Maybe<string> name = from c in GetCustomer(1) select c.Name;

Very clean.

And, yes, my question about detecting null in ToMaybe is to bridge the gap between null-aware code and Maybe-aware code. So if GetCustomer wasn't enlightened, it could still be called like this:

Maybe<string> name = from c in GetCustomer(1).ToMaybe() select c.Name;

Still, there's something smelly about a null appearing on the left-hand side of a dot.

nabils said...

var result = from a in "Hello World!".ToMaybe()
from b in DoSomeDivision(2)
from c in (new DateTime(2010, 1, 14)).ToMaybe()
select b;

In the statement above I am just selecting b which means var is of type Maybe. How would I get to the int value inside that maybe container cleanly. Would I need to cast to Just and then access the value?

Mike Hadlow said...

Hi nabils,

Yes, you need to cast result to Just first:

var just = result as Just<T>
if(just != null)
{
var actualResult = just.Value;
}

Because you are left with a result that might not have a value, you have to check for that first. If you don't like the cast, you could easily implement Maybe as a single class.

Anonymous said...

Don't you have to use "if" statement in your implementation of ToMaybe to check if value is null and return Nothing then?
Tx.
/Boris

Omar Abou Mrad said...

You say: "We want to factor null checks out of our code, so we need to write Bind so that if the initial value, a, is Nothing, we simply return a Nothing, and only if it has a value do we evaluate the second function"

and in the code that follows, you check justa against null.

I'm having a hard time understanding this since if i try:

String foo = null;
var result = foo.ToMaybe().Bind(...)

it will not shortcircuit since ToMaybe() creates a new Just with Value null.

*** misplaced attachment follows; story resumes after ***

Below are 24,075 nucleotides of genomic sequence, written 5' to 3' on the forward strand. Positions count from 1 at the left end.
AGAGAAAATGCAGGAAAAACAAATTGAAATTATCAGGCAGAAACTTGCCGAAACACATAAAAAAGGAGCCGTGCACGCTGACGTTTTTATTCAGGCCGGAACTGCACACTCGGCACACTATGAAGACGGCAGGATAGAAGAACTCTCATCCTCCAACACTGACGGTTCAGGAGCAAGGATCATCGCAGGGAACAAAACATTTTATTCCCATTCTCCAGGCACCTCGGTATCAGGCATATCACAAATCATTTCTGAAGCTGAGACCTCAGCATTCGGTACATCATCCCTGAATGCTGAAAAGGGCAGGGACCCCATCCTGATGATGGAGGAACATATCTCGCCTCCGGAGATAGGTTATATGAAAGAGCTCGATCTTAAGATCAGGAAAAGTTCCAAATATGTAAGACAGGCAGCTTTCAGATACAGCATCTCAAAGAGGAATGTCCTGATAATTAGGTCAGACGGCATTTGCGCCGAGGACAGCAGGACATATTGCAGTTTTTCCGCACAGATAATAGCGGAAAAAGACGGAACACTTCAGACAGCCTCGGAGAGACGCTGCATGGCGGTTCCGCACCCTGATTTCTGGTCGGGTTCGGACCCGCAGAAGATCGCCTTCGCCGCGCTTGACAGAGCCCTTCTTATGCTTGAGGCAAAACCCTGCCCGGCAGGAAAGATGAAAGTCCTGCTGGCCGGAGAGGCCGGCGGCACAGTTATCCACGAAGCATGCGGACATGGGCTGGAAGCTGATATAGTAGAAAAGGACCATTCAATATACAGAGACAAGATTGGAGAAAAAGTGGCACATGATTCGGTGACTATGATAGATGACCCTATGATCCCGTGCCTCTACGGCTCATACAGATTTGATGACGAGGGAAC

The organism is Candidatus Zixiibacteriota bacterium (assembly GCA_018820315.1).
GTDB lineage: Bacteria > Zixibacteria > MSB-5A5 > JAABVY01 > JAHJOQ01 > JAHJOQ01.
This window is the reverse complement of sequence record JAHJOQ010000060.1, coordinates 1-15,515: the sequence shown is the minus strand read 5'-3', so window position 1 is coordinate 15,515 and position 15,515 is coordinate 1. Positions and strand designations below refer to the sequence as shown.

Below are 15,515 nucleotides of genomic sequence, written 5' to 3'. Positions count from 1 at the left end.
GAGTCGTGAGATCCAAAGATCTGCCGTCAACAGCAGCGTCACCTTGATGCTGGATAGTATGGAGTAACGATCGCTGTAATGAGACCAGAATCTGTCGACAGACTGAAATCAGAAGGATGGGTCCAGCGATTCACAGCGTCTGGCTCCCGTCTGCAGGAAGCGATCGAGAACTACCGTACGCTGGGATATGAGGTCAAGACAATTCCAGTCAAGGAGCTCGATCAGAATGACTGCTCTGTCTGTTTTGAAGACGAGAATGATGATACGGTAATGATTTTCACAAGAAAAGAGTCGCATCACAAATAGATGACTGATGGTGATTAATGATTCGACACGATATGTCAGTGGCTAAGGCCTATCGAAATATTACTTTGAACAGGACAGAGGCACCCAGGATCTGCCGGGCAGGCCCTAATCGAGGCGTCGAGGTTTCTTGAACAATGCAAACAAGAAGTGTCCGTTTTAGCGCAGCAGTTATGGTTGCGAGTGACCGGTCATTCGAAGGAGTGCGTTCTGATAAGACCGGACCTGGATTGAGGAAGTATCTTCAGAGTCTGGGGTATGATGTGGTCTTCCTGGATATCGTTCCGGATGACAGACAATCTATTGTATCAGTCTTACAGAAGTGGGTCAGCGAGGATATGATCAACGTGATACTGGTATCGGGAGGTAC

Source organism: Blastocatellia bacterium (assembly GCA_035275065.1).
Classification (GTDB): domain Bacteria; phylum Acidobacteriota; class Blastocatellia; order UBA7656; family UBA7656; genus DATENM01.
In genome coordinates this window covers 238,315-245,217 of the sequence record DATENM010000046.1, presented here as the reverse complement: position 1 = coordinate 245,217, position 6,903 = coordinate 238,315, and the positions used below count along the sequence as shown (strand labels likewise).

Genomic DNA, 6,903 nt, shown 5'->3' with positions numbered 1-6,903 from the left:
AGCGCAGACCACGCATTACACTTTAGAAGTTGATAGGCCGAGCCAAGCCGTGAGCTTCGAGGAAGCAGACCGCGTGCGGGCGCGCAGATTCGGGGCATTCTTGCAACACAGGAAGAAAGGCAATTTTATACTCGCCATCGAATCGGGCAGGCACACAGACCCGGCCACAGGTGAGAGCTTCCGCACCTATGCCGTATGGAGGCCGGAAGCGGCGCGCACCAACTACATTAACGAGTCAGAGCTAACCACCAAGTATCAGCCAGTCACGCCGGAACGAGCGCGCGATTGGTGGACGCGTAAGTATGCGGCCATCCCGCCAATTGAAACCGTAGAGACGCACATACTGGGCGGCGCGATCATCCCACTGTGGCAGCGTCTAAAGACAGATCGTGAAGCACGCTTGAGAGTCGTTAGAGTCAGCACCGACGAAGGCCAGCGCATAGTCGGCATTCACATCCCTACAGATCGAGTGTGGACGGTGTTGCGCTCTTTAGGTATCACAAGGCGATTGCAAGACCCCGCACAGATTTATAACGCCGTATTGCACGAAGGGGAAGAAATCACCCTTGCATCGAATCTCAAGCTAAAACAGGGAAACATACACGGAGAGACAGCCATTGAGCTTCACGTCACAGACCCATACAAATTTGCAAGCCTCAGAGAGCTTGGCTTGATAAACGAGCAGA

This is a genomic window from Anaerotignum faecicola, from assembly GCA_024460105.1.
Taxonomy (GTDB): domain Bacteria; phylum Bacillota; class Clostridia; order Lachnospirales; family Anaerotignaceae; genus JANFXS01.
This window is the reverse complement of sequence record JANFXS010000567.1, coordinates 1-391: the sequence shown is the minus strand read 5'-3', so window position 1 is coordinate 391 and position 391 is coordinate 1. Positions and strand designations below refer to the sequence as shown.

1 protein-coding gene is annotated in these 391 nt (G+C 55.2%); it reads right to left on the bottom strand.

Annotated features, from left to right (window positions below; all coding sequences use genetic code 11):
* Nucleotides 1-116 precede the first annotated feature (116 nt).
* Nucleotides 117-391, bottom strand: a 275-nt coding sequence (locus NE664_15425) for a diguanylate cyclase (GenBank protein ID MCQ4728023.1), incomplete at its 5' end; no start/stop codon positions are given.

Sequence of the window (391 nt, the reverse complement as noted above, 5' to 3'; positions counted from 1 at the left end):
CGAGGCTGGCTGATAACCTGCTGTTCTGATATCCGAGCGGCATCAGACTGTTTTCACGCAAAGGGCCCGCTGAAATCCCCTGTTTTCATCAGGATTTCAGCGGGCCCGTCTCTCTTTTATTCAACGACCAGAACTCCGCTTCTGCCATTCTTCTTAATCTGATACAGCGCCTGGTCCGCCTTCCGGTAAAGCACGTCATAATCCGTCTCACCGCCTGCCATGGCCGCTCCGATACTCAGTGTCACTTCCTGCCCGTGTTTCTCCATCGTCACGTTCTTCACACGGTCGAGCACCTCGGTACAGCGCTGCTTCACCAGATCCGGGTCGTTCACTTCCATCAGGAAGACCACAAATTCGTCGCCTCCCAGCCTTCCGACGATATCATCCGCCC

Am i missing something?

Mike Hadlow said...

Hi Omar, 'justa' in the Bind function is of type Maybe<A>, the 'as' operator is effectively a 'try cast' operator, if it can cast the Maybe<A> to Just<A> then justa has a value, if it can't cast it, justa will be null. So I'm not checking if a is null, but if it can be cast as Just<A>.

I hope this makes sense.

Your code should start new Nothing<string>().Bind(...)

John Dhom said...

Good info, nice post.

I wanted implicit conversion to Maybe (mostly method returns) for convenience. Can't do that with the 'interface' implementation.

What do you think of changing maybe to an abstract base class and defining the implicit conversion there? Appears to be working for me ;)

Mike Hadlow said...

Hi John, There are many different ways of implementing Maybe in C#. I've seen several that just have a single Maybe class that decides if it's Just or Nothing based on internal state. I don't see why you shouldn't use an ABC.

John Dhom said...

Hi Mike,

Thanks. Based on your post (and Dyer's) I've also added comprehension syntax to the lokad maybe monad.

Good stuff.

/jhd

Steffen Daniel Jensen said...
This comment has been removed by the author.
Steffen Daniel Jensen said...

Particularly Maybe can be implemented nicely using a struct.

Consider the base case of the _isSome field if using the implicit public empty constructor.

public struct Maybe where T : class
{
private readonly T _value;
private readonly bool _isSome;

private Maybe(T value)
{
_isSome = value != null;
_value = value;
}

public static Maybe None()
{
return new Maybe();
}

public static Maybe Some(T val)
{
return new Maybe(val);
}

public bool TryGet(out T t)
{
if (_isSome)
{
t = _value;
return true;
}
t = null;
return false;
}
}

Sid Burn said...

That would have been a pain to write imperatively.

Well the painfull imperatively code will look something like this:

try {
var a = "Hello World!";
var b = DoSomeDivision(0);
var c = new DateTime(2010, 1, 14);
var result = a + " " + b.ToString() + " " + c.ToShortDateString();
Console.WriteLine(result);
}
catch {
Console.WriteLine("Nothing!");
}

public static int DoSomeDivision(int denominator) {
return 12 / denominator;
}